Words: 781 - Pages: 4
  • Character Analysis: Girl Interrupted

    Girl, Interrupted Girl, Interrupted is a story that takes place in a psychiatric ward during the late 1960’s in Massachusetts. The main character is an eighteen-year-old girl Susana Kaysen, who suffers from borderline personality disorder. Borderline personality disorder is a debilitating high-risk disease associated with strong emotional suffering that impairs everyday functioning (Fertuck, Karan, & Stanley, 2016, p. 1). She is a troubled teenager who recently left high school and appears…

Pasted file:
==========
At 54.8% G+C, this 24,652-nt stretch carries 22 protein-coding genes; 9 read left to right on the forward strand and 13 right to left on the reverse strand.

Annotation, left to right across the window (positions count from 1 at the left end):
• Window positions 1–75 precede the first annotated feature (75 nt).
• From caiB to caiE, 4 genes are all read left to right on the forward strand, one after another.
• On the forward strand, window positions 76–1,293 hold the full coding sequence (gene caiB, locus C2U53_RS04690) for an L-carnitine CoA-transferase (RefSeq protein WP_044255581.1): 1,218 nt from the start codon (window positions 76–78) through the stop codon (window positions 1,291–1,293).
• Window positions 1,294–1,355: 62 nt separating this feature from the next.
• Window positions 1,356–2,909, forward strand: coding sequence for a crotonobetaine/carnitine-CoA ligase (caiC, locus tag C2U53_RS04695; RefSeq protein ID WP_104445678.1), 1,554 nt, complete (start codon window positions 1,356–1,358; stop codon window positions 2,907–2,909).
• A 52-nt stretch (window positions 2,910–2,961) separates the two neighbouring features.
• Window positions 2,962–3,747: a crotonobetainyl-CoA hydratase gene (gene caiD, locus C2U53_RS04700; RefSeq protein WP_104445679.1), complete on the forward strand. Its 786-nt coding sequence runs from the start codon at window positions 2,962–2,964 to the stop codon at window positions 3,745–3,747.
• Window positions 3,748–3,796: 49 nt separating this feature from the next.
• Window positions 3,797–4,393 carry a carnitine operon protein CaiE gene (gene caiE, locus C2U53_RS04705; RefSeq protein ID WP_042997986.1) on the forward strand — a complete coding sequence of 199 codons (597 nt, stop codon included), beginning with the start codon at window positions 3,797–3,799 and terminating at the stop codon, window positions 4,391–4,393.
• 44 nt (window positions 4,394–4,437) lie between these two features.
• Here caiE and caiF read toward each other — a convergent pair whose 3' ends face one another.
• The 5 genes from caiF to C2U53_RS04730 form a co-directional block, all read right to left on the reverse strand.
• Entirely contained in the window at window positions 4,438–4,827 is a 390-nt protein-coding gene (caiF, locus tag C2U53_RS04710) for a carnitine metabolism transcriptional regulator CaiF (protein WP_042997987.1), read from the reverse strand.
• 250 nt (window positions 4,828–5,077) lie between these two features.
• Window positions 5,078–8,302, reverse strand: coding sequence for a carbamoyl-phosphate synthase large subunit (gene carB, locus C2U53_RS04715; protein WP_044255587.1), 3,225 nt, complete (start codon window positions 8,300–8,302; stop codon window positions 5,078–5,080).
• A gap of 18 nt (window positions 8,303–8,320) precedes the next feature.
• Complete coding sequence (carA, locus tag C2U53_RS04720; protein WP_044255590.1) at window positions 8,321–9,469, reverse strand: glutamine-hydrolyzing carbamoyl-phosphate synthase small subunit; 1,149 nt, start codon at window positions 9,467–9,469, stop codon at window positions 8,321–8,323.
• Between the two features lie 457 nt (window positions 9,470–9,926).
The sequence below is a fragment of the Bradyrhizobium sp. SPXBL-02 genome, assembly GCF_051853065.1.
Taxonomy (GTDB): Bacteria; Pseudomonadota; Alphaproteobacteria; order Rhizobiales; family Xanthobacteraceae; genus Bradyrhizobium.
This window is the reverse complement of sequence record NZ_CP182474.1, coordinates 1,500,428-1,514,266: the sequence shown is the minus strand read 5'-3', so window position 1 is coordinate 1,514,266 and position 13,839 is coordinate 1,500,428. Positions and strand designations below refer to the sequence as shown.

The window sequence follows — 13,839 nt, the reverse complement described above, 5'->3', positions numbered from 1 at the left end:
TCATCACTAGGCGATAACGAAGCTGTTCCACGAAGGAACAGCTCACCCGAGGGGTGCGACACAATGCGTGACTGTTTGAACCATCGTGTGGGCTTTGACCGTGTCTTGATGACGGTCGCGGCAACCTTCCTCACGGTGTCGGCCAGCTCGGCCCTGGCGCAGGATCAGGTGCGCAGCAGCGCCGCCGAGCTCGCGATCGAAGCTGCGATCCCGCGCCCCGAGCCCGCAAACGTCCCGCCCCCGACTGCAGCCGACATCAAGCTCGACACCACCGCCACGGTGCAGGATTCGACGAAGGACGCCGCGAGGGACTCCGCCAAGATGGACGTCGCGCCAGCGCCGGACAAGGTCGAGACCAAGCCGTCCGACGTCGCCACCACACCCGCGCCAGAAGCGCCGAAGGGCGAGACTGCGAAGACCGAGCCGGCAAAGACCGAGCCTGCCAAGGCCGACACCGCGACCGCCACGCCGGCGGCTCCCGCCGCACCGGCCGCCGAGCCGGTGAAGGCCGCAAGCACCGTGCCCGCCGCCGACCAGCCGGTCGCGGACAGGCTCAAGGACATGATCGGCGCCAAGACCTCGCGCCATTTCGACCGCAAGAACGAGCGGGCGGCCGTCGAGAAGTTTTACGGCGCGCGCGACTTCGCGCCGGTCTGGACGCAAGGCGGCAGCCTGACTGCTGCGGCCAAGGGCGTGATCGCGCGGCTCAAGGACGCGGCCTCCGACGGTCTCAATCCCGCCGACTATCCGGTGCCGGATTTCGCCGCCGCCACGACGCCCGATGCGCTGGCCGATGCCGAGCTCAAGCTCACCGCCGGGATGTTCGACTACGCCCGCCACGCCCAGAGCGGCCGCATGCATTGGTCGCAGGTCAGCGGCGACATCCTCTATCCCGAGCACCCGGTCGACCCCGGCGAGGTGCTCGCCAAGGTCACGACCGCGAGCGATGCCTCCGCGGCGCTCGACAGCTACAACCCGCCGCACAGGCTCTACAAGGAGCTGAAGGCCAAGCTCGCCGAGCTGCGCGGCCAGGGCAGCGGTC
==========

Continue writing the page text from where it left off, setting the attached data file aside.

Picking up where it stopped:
Words: 1441 - Pages: 6
  • Cranial Electrotherapy Stimulation

    majority that suffer from mental or psychiatric disorders in the United States do not get the treatment and attention they need often because of the excessive cost of therapy and prescription drugs (Anxiety and Depression Association of America, n.d.). The long term effects of a mental or psychiatric disorder that goes untreated, can be detrimental to a person 's overall well-being. With the prevalence of mental disorders being so high, many researchers have turned to a treatment that would be…

    Words: 930 - Pages: 4